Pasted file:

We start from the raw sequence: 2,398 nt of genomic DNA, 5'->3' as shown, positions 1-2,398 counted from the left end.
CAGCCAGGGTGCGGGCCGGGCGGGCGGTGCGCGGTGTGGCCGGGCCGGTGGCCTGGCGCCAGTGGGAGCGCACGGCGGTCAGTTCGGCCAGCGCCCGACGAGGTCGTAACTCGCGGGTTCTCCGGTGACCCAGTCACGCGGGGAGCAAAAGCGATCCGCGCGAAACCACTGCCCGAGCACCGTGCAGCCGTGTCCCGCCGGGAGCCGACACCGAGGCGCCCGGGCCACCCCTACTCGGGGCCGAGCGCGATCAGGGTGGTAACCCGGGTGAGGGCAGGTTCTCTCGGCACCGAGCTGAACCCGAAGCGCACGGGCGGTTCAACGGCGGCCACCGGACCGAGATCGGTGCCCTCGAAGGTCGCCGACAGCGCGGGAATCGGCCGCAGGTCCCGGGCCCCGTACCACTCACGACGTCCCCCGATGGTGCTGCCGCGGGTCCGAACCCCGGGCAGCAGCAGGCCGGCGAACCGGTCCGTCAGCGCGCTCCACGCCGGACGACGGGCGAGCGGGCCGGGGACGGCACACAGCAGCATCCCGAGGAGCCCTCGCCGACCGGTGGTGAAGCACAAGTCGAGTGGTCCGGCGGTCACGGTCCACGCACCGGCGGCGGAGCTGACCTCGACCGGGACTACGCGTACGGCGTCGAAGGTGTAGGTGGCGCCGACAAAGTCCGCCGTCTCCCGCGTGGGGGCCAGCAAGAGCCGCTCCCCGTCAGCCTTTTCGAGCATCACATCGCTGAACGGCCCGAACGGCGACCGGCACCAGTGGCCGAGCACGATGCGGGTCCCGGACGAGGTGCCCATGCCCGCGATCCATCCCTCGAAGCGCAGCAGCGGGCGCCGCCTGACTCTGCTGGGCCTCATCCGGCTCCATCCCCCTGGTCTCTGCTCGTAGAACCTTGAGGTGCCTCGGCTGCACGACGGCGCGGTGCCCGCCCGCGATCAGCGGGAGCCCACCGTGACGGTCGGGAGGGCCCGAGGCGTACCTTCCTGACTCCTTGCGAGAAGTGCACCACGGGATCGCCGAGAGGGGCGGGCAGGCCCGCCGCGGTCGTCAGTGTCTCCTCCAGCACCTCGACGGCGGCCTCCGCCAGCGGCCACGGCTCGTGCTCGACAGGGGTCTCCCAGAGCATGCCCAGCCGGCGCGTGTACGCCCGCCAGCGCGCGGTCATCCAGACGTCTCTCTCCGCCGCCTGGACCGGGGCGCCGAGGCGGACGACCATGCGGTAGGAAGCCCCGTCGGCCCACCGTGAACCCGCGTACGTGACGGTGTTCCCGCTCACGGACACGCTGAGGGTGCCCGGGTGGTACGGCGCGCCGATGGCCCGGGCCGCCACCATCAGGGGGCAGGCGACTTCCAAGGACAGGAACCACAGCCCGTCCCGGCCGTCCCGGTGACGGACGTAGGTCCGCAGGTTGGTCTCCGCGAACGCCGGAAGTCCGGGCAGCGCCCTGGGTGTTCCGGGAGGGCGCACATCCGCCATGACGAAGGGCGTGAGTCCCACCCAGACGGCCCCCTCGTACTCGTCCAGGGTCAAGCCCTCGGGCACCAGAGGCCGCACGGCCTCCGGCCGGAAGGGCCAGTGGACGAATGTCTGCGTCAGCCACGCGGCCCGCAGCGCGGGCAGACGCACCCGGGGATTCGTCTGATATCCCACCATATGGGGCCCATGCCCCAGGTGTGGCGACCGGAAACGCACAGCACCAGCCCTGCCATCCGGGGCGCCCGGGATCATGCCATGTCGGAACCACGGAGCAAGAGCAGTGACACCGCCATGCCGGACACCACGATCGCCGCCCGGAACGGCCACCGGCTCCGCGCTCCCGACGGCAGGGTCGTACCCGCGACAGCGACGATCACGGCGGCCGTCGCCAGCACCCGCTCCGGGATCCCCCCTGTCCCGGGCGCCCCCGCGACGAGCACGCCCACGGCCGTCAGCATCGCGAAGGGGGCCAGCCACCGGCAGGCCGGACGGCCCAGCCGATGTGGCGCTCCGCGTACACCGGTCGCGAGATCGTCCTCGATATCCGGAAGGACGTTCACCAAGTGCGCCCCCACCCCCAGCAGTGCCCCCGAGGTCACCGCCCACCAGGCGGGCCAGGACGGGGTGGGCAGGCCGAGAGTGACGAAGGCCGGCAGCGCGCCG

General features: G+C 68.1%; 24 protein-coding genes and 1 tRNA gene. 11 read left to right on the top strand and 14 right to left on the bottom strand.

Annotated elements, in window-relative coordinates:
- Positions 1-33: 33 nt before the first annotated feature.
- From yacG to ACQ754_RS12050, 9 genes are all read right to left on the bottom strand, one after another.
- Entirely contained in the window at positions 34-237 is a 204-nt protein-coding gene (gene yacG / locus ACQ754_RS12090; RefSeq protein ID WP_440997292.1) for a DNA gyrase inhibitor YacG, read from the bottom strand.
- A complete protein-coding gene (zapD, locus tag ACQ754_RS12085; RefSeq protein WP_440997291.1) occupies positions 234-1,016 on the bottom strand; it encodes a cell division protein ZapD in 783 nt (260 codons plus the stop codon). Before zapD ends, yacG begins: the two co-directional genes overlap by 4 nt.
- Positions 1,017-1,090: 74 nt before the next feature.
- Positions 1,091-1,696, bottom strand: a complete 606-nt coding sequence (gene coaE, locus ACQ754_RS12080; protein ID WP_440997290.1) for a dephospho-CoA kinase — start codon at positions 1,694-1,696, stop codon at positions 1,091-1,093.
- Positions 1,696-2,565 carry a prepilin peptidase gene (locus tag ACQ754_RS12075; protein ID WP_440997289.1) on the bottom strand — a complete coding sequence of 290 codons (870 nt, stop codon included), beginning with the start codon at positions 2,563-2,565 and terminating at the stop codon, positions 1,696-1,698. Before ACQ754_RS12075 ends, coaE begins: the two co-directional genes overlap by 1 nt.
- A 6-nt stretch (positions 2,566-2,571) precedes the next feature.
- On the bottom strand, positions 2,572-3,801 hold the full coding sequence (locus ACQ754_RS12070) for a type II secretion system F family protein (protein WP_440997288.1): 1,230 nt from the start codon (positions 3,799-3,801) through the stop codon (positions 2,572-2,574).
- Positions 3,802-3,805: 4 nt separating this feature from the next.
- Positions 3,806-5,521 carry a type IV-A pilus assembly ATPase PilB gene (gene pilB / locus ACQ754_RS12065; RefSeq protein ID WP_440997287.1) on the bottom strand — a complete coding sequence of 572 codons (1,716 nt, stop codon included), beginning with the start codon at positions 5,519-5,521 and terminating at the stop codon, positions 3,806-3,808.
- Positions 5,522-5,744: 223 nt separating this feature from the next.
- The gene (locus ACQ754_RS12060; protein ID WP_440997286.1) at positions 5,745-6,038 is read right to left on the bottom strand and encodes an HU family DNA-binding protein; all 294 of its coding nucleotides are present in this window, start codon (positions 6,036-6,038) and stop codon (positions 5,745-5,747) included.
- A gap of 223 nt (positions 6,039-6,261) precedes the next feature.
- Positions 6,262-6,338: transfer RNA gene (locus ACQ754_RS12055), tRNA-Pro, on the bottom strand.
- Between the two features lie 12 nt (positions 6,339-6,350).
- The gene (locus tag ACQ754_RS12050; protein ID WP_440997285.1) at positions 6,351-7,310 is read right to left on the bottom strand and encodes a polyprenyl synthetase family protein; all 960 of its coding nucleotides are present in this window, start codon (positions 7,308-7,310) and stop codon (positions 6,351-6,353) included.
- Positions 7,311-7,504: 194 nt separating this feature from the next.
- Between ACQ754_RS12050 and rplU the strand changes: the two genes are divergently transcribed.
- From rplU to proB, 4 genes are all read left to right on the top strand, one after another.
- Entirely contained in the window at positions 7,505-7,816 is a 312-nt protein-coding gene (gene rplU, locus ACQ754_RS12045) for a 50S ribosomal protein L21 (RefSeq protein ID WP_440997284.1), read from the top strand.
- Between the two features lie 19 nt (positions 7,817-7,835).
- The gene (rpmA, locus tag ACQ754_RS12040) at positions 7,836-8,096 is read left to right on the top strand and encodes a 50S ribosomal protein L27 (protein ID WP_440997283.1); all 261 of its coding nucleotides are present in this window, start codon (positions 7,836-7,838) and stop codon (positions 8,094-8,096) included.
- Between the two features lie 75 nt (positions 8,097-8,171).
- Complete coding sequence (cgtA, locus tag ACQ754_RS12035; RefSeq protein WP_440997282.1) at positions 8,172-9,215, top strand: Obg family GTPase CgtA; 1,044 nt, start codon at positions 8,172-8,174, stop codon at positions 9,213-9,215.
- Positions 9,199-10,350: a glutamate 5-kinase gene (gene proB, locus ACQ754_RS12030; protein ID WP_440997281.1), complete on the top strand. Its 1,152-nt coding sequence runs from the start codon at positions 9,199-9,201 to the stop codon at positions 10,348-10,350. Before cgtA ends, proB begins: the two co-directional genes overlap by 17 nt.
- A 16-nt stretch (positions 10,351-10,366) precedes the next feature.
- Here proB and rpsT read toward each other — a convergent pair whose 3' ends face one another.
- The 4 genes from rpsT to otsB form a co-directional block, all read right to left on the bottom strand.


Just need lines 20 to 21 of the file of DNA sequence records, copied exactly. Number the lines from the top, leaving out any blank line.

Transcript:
- Between the two features lie 12 nt (positions 6,339-6,350).
- The gene (locus tag ACQ754_RS12050; protein ID WP_440997285.1) at positions 6,351-7,310 is read right to left on the bottom strand and encodes a polyprenyl synthetase family protein; all 960 of its coding nucleotides are present in this window, start codon (positions 7,308-7,310) and stop codon (positions 6,351-6,353) included.